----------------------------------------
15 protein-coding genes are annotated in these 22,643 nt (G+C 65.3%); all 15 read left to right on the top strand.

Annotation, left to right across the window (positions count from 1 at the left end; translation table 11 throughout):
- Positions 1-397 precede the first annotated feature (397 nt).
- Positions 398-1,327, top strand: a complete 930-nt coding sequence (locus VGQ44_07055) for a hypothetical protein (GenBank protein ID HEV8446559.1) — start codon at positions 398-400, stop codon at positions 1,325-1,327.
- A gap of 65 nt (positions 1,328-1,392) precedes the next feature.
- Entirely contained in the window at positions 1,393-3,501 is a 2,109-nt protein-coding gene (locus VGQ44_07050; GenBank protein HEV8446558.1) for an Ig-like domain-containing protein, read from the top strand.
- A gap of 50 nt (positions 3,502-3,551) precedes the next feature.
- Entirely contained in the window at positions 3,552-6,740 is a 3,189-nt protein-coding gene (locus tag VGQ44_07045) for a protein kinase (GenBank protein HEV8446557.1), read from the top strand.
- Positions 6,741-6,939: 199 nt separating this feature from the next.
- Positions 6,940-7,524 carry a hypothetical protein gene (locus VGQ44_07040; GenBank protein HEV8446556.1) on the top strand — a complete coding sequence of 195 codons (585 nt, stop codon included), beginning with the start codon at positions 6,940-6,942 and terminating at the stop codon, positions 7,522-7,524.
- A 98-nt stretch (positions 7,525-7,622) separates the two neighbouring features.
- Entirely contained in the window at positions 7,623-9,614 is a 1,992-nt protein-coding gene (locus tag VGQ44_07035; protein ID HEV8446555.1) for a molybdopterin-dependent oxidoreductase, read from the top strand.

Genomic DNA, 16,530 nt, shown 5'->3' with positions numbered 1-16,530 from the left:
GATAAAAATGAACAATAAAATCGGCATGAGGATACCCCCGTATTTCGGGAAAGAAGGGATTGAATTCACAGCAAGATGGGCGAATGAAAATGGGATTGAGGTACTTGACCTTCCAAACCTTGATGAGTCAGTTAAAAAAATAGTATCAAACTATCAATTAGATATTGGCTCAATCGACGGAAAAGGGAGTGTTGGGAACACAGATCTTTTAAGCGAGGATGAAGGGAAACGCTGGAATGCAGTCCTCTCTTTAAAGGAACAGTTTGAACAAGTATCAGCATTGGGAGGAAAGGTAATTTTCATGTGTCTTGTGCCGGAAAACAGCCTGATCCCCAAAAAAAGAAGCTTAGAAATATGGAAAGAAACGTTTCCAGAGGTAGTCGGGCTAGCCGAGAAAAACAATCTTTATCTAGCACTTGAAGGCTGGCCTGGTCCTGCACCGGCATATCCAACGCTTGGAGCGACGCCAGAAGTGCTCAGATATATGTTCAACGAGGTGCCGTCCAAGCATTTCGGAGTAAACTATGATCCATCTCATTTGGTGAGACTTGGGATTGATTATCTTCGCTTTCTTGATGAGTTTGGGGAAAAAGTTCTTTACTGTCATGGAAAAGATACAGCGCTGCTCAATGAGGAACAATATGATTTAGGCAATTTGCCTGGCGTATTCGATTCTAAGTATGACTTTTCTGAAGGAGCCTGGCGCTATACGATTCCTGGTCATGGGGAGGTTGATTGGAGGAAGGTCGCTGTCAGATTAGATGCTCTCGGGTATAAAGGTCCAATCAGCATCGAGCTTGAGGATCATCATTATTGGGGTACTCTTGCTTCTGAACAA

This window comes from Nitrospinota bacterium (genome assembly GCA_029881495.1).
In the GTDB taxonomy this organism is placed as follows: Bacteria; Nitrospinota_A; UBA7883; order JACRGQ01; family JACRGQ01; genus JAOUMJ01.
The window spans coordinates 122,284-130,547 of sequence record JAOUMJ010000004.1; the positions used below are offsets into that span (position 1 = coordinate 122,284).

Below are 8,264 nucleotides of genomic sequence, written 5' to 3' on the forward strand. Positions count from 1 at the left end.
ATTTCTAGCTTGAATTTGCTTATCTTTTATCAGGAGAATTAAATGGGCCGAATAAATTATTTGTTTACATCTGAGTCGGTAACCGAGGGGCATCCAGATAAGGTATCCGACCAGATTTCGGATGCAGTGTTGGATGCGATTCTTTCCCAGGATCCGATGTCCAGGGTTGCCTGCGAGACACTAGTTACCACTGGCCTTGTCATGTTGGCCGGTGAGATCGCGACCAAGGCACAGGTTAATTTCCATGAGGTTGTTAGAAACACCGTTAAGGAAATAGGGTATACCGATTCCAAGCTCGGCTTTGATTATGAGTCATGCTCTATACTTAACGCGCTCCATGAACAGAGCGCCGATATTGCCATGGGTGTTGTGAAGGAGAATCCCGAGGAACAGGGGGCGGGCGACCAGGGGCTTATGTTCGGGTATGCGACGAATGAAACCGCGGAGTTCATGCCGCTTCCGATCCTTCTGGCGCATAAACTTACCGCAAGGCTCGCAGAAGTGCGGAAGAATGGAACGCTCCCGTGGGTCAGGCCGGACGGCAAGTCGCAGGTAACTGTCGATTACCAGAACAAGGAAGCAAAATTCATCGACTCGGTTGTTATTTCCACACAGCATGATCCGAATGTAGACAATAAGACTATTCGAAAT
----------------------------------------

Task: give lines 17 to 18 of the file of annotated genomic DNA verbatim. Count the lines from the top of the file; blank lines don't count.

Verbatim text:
The window spans coordinates 122,284-130,547 of sequence record JAOUMJ010000004.1; the positions used below are offsets into that span (position 1 = coordinate 122,284).

Below are 8,264 nucleotides of genomic sequence, written 5' to 3' on the forward strand. Positions count from 1 at the left end.